Nurit is a striking little three year -old girl, a dead ringer for Shirley Temple with her green eyes, dimples and blonde curls. But although she is physically developed – she sits and stands and walks on her own in an age-appropriate manner, the little girl’s beautiful eyes are expressionless, and her socialization and communications skills are severely undeveloped. Nurit suffers from autism/PDD (pervasive developmental disorders) – a neurological disorder that affects a child’s ability to communicate, understand language, play, and relate to others. But the little girl had another severe problem: she refused to eat. As a result, she was physically frail with limited motor abilities. After months of laborious work, Nurit has finally begun to agree to eat! As a result, her overall health has improved: she has gained weight and is more attentive, responsive and energetic. Efforts are now being focused on developing her communication and social skills.
Sara displayed extreme social anxiety and various other challenges. Her teachers tried but she was not moving forward. Each day Mommy found it harder and harder to send her off to school with a hopeful smile. It was so difficult to face but face it they must. Then it came. The dreaded phone call. The school was requesting a meeting. The parents were certain of what they would be hearing. Probably a cold, professional assessment in clipped tones, “We’re sorry. Your daughter is not adjusting. We suggest that you look for another school…” But they were wrong. Oh, how wrong they were! In the course of the year, she received paramedical therapy, with an emphasis on the communication aspect and the DIR method. Slowly but surely, Sara began making eye contact with the staff and even showing affection during the therapy sessions. In addition, she learned to play functionally with educational games and began producing her first words.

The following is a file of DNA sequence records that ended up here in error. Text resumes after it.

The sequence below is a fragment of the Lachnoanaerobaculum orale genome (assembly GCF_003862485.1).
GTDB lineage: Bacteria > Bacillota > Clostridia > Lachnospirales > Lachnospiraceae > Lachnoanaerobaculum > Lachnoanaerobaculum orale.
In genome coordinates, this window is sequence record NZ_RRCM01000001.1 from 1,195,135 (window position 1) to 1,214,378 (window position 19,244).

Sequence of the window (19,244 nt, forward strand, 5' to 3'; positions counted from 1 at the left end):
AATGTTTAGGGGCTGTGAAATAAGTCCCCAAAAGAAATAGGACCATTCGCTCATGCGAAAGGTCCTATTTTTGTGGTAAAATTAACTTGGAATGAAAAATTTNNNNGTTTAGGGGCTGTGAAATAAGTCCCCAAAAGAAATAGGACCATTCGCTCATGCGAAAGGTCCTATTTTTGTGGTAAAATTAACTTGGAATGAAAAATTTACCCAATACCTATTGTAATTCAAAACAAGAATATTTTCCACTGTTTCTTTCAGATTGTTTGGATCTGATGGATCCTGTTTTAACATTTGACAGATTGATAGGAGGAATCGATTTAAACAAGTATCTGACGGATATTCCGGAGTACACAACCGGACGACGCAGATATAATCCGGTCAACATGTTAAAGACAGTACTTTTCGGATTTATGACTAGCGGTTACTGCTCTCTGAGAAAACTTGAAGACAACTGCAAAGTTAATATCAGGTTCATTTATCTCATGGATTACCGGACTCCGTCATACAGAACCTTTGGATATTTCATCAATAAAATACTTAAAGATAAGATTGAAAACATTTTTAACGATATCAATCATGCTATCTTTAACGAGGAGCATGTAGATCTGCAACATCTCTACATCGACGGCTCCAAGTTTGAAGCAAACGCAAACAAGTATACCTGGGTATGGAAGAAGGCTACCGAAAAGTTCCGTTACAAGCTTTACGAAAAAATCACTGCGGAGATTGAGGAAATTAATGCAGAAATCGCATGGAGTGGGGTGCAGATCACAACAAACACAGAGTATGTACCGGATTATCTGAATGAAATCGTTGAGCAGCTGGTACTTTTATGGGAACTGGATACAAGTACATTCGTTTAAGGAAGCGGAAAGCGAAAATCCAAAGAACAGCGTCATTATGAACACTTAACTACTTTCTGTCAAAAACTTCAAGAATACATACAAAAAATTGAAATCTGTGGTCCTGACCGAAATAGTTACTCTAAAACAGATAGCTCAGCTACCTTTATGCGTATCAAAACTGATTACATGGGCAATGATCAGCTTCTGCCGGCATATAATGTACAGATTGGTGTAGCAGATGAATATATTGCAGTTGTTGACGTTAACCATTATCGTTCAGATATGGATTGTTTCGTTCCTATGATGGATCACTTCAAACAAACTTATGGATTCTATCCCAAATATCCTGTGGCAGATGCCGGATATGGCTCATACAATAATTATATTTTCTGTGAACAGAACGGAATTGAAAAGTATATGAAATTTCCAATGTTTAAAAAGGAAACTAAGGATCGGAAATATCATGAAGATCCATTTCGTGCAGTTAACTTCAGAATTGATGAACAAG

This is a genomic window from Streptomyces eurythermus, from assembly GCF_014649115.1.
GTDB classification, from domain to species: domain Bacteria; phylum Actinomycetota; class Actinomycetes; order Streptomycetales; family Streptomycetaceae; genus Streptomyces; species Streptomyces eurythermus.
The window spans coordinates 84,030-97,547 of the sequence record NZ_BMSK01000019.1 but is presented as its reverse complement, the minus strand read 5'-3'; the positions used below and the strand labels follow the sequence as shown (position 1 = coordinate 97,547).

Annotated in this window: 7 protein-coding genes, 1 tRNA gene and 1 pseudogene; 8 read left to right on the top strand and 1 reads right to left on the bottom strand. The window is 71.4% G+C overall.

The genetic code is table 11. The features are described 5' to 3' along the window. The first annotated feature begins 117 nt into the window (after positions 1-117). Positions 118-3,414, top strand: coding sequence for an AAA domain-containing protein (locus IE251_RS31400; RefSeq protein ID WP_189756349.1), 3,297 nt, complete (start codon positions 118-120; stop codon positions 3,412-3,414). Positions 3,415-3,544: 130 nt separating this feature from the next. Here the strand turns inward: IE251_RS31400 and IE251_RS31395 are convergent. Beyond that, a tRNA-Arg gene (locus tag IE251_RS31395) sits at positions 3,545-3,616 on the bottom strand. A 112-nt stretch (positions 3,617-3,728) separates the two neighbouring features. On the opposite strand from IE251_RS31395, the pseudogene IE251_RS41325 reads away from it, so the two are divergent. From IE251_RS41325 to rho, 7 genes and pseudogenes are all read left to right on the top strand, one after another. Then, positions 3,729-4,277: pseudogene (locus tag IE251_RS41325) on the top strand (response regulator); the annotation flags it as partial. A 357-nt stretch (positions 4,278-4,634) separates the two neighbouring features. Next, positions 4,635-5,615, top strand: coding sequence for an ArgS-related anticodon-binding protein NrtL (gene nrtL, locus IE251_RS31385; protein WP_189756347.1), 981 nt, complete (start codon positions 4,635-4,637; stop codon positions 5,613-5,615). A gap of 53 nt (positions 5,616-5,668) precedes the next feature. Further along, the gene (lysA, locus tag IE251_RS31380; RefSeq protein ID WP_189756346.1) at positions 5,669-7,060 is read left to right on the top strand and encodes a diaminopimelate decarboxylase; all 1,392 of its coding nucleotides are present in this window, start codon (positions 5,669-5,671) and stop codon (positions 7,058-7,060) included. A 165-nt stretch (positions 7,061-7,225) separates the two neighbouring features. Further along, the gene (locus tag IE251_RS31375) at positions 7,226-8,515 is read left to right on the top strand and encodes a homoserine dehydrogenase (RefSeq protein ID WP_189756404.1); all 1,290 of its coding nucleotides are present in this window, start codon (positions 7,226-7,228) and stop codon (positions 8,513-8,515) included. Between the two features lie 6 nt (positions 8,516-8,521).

The inability to communicate often greatly affects both the child’s ability to perform and his relationship with his family. Ezer Mizion’s AAC Division Loan Center is the only one of its kind in the Middle East for speech generating devices and one of the few existing in the entire world. It’s mission is not only to support and empower people and families confronted by the distressing reality of communication impairment but also to upgrade communication and therapy options by partnering in the development of communication technology and devices and to educating and influencing those in the professional communication field and end-users to tap in to the most updated AAC solutions.
The need is great. The options are vast. Your generosity will enable Ezer Mizion to continue its mission in providing resources for families whose lives have been turned upside down with the birth of an autistic child.